• Join over 1.2 million students every month
  • Accelerate your learning by 29%
  • Unlimited access from just £6.99 per month

The Effect of Temperature on Yeast Enzymes

Extracts from this document...

Introduction

The Effect of Temperature on Yeast Enzymes Aim: The aim of this experiment is to find out the effect of different temperatures on yeast enzymes using a water bath, thermometer, etc. Background: Yeast is a type of fungi or mushroom. It is a single-celled micro-organism and is used in making bread rise as well as alcohol, or ethanol, making. Another method of using yeast to make alcohol is fermentation. The chemical follows: Glucose-------> 2 ethanol + 2 carbon dioxide + heat C6H12O6 (glucose) �2C2H5OH + 2CO2 The yeast enzymes are packed with enzymes called zymase. Yeast reproduces asexually. During asexual reproduction, a new bud grows out of the parent yeast when the condition is right, then, after the bud reaches an adult size, it separates from the parent yeast. ...read more.

Middle

3. Place a beaker full of water inside the water bath so that the beaker reaches the temperature of the bath (20 degrees C). 4. Measure 0.9 gm of glucose. According to my preliminary experiment, I believe this is the appropriate amount to use for this experiment as it is not too excessive and it's not too little either. Also, I found it out to be the optimum amount. 5. I will place the glucose and yeast in the same boiling tube and add water to it. 6. I will also put in a suitable amount of water into it, not too much, but not too little. ...read more.

Conclusion

Fair Testing: To keep the test fair, I will keep the level of water in the bath, cylinder, and boiling tube the same. I will also keep the amount of glucose and yeast the same, as this will be fairer. Hypothesis: I predict that the temperature that the enzyme will work best at 40 degrees C as this is the closest temperature to our body, and enzymes work in our body. This is the optimum temperature for the enzymes to work well at. Other temperatures will not work best because if the temperature is too high (80 degrees C), or if it is too low (0 degrees C) then the enzymes will denature because the heat is likely to kill them. ?? ?? ?? ?? ...read more.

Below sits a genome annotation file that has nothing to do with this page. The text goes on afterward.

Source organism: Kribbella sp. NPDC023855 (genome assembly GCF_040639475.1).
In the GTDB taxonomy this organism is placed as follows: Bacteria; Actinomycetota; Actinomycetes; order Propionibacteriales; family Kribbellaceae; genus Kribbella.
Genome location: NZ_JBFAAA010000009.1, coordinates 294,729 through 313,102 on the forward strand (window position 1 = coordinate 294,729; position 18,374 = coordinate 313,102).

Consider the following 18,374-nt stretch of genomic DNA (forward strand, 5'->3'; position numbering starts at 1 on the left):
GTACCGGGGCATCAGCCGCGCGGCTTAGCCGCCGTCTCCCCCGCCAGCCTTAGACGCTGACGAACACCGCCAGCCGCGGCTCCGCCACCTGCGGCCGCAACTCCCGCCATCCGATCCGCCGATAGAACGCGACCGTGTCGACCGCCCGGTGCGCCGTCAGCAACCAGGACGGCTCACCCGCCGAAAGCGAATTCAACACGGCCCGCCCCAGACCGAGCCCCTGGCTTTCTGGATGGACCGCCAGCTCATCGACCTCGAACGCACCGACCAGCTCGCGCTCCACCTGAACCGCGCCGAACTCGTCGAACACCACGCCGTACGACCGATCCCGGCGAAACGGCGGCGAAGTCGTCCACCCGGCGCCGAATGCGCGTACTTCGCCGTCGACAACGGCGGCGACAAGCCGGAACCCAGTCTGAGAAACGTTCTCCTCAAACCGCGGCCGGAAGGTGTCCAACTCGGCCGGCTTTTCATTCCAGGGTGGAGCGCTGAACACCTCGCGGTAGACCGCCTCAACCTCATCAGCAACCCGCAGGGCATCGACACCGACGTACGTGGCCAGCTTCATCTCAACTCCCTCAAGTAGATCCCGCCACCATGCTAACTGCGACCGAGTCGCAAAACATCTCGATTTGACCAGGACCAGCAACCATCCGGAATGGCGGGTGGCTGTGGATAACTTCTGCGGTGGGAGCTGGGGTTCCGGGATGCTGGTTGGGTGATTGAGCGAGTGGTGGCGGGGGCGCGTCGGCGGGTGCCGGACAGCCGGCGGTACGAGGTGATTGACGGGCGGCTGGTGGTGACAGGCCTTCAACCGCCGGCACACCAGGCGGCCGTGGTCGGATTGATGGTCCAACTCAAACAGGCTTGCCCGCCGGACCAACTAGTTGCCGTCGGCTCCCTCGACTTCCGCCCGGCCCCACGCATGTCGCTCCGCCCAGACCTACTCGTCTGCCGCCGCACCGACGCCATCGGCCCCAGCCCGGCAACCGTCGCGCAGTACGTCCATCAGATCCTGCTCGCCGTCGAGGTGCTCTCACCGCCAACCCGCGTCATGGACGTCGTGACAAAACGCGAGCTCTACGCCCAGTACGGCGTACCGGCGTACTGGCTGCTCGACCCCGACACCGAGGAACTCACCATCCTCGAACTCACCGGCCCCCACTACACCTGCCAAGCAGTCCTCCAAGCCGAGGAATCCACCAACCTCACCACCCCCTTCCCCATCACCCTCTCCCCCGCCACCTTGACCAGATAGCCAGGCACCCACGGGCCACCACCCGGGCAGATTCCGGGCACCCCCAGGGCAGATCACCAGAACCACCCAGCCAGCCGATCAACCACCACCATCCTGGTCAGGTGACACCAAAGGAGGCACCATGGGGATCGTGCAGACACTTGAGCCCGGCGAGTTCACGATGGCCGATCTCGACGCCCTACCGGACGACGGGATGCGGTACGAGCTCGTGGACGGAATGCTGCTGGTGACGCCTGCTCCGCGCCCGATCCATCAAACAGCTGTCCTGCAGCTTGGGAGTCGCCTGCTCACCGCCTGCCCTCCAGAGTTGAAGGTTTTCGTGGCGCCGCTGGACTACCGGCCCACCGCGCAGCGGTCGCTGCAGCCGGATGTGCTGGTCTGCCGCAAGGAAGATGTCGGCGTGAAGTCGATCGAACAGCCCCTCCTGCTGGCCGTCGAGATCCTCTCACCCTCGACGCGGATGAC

The above preview is unformatted text

This student written piece of work is one of many that can be found in our GCSE Green Plants as Organisms section.

Found what you're looking for?

  • Start learning 29% faster today
  • 150,000+ documents available
  • Just £6.99 a month

Not the one? Search for your essay title...
  • Join over 1.2 million students every month
  • Accelerate your learning by 29%
  • Unlimited access from just £6.99 per month

See related essaysSee related essays

Related GCSE Green Plants as Organisms essays

  1. What is the effect on the rate of respiration of yeast cells with glucose ...

    The gradient of this tangent was calculated using the following calculation: (change in y � change in x) Initial rates of reaction Temperature at which the experiment was carried out / �C Rate of reaction /cm�min�� 30 40 50 60 0 The results that were recorded after 10 minutes at 60�C proved to be very significant.

  2. Investigating The Fermentation of Yeast

    Here is a diagram of the experiment: Here are the results of experiment two in a table: Number of bubbles given off /min. TIME IN MINUTES TEST TUBE ONE TEST TUBE TWO 1 0 0 2 0 0 3 0 0 4 0 0 5 0 0 6 0 0

  1. What is GM foods?

    These actions causes a few large companies dominate the world food market. Controversy The safety of GM Food has been a major source of controversy with many believing that it may have possible side effects. Organically grown food is generally perceived as being safer than GM food.

  2. Investigating respiration in aged yeast

    The results are shown in the following table: Yeast Volume of CO2 (cm3) Time (min:sec) Rate of CO2 volume per minute (cm3/minute) to 1dp A 10 53:00 0.188 ~ 0.2 B 10 26:35 0.376 ~ 0.4 C 10 17:07 0.584 ~ 0.6 D 10 21:15 0.470 ~ 0.5 E 10

  • Over 160,000 pieces
    of student written work
  • Annotated by
    experienced teachers
  • Ideas and feedback to
    improve your own work